Start With What You Have™:
Your fastest track to profitable growth

The Idea in Practice

1. Start with what you have.

Many people think innovation involves dramatic ‘moonshots’. But ‘moonshot’ projects are often shots in the dark. If you are an established company, take inspiration from Silicon Valley by all means, but then, like Daimler, ask: “What customer problem can we solve in a new way, using what we already have?”

2. Break down barriers between customers and employees.

Your customers know more about what they will buy than you do. Companies as different as McCain and Lego have benefited from bringing customer insights into the very centre of their businesses.

3. Find and meet surrounding needs.

Understand what your customers are doing before, during and after they use your products and services. Like Cardinal Health, you can very often meet these surrounding needs in a way which has favourable economics both for the customer and for you.

4. Force yourself to be frugal.

Experts build products and design services based on their own view of what is required. Companies like GE are working to avoid such over-engineering. They ask: “Where are we working hard to deliver things that the customer isn’t noticing, or simply doesn’t care about? Could we do better on the ‘less is more’ principle?”

5. Prioritize observable behaviour over words.

Customers are often unable to articulate their needs or predict their buying behaviour in imagined scenarios – a fact which limits the value of traditional market research. When Disney launched their stores, they created realistic situations and watched how people actually responded. This provided much better information than interview responses.

6. Test your assumptions in the real world before you waste money.

Mike Tyson famously said that everyone has a plan until they get punched in the mouth. In this fast-moving world, beware of assumption-laden traditional business planning. Like Zappos and others using lean startup approaches, identify the key assumptions which could sink a business idea and test them in the real world as early and cheaply as possible.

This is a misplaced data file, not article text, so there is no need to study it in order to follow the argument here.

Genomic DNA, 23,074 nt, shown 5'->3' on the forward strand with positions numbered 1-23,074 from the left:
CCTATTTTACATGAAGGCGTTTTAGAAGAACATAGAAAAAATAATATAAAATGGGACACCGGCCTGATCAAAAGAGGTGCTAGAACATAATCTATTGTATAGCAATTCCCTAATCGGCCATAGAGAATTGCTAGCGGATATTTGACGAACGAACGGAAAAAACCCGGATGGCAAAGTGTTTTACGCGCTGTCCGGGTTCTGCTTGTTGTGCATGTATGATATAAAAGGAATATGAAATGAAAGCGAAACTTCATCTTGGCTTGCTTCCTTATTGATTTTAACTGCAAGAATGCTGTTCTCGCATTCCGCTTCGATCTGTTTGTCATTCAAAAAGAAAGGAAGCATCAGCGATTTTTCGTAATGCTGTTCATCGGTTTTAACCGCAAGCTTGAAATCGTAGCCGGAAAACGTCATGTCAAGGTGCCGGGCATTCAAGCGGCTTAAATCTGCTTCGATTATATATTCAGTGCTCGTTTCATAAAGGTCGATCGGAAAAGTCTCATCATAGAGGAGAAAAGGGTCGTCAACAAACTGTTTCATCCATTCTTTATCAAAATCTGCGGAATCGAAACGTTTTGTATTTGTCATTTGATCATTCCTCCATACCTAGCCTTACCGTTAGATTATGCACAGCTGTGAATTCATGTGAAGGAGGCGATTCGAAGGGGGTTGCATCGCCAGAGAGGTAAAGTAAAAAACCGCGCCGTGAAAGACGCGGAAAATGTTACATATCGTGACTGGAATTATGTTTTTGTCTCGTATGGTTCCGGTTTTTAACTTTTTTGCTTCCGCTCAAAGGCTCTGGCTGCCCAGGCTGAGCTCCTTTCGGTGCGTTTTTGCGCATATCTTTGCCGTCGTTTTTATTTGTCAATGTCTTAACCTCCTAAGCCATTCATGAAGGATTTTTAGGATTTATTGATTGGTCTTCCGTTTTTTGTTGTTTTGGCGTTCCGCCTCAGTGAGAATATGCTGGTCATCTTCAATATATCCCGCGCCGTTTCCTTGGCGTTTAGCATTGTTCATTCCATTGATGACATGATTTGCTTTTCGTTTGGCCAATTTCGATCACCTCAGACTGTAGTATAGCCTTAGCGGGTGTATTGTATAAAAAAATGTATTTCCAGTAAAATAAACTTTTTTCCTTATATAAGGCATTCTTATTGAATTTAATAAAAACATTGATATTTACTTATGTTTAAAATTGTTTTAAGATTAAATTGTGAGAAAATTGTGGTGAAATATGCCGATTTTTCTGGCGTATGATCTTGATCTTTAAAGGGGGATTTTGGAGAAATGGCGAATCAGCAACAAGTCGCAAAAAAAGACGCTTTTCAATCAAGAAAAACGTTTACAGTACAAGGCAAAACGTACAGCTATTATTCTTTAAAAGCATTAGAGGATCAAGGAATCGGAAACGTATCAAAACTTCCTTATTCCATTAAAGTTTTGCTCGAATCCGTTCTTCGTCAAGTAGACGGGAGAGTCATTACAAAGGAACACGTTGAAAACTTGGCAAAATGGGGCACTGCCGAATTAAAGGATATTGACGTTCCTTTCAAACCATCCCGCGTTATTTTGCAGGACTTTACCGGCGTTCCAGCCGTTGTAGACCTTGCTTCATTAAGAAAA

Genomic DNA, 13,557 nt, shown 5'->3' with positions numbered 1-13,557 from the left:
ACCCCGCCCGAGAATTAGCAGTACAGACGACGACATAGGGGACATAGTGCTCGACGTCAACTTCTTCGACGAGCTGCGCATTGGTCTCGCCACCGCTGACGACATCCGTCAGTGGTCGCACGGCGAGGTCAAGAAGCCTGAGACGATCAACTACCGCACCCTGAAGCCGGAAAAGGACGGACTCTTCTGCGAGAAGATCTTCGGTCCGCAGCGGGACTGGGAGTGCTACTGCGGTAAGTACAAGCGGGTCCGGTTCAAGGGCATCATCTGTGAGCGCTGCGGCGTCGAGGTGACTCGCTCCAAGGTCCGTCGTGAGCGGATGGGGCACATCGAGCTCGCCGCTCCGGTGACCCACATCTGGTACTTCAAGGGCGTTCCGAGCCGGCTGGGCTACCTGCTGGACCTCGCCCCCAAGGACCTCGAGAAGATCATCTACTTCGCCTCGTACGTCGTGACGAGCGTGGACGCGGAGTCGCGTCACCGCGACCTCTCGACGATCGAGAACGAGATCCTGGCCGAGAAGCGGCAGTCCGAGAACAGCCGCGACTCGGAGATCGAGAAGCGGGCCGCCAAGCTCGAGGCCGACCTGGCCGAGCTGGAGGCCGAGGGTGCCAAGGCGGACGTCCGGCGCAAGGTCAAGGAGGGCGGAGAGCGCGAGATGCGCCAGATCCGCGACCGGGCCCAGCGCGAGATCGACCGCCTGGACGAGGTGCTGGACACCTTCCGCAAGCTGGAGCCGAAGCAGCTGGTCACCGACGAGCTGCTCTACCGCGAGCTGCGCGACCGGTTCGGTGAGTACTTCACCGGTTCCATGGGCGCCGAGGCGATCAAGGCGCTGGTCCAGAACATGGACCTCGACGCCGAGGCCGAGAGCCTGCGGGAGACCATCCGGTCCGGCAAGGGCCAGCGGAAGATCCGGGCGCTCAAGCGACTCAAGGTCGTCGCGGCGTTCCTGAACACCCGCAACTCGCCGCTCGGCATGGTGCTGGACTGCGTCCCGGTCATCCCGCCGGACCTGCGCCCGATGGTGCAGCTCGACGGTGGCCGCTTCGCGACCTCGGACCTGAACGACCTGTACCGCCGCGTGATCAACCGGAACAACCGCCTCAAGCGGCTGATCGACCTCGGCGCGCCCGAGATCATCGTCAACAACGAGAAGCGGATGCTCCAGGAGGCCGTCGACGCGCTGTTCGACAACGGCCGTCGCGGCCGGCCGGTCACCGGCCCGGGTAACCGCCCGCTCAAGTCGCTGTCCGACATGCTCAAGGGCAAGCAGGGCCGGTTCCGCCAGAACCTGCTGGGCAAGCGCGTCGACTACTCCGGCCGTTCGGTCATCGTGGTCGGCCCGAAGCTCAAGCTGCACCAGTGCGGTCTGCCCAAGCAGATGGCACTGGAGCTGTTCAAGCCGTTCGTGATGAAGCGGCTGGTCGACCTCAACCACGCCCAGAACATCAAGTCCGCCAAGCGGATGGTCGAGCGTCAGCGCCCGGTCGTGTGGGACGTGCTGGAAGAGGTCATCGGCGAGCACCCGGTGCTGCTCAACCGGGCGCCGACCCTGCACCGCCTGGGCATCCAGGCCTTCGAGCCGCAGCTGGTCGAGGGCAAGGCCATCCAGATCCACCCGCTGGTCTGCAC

7. Unify your power barons—or else.

Many CEOs have failed because they wouldn’t confront recalcitrant power barons. As Kodak and Digital Equipment Corporation show, it never goes well for the leader if their direct reports aren’t supporting strategy. Give people a reasonable opportunity to get on board. But beware of kicking the can down the road!

The Idea in a Nutshell

Resilient businesses such as IBM, Wipro, Haier, Western Union and Intel have managed to successfully evolve and reinvent themselves, often multiple times. Others, such as Kodak, Woolworths, Digital Equipment Corporation and ICI failed to do so and fell by the wayside.

Faced with the need to innovate, managers often look for silver bullets from the outside, but the longest-lived companies have learned to refresh themselves from within.

The successful companies discussed in the article excel both at identifying their under-appreciated resources, and in applying them. The article provides examples of seven approaches leaders can use, and ends with a diagnostic for provoking discussion about an organization’s ability to start with what it has to refresh its engine of profitable growth. (see page 9).

In the race to stay relevant to their customers, businesses often look for silver bullets from the outside. They rush to pursue expensive and risky new acquisitions, system implementations and hires, while overlooking unexploited potential they already have. In contrast, many of the longest-lived companies have refreshed themselves from within, starting what they had to more safely and dependably refresh the engine of profitable growth.